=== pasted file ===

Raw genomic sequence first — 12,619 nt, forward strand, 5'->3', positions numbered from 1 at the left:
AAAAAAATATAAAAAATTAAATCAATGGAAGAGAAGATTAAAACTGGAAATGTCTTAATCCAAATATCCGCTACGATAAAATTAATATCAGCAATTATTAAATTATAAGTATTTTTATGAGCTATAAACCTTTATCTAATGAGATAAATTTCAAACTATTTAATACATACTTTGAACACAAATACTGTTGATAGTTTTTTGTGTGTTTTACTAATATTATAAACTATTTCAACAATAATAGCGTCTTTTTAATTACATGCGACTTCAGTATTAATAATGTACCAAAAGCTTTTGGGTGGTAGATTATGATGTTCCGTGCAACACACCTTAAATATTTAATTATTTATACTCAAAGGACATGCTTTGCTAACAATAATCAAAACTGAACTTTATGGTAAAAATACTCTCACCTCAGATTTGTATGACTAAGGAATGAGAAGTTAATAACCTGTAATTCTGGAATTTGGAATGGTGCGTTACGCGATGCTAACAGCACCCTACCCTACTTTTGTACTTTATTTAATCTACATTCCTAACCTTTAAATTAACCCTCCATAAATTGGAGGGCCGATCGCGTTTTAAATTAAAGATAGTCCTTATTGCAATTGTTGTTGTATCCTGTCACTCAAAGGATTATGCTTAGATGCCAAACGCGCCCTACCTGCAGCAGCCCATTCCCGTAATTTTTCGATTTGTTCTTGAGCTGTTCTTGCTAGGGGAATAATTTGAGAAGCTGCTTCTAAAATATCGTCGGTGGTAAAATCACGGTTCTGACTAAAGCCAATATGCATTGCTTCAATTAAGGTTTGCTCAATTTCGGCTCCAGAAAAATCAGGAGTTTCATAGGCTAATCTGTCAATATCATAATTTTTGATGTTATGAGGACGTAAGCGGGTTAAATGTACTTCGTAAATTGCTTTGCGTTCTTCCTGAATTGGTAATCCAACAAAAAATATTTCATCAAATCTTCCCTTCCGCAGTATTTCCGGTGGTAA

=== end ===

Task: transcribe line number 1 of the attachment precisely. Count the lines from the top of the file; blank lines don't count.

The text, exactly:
Raw genomic sequence first — 12,619 nt, forward strand, 5'->3', positions numbered from 1 at the left: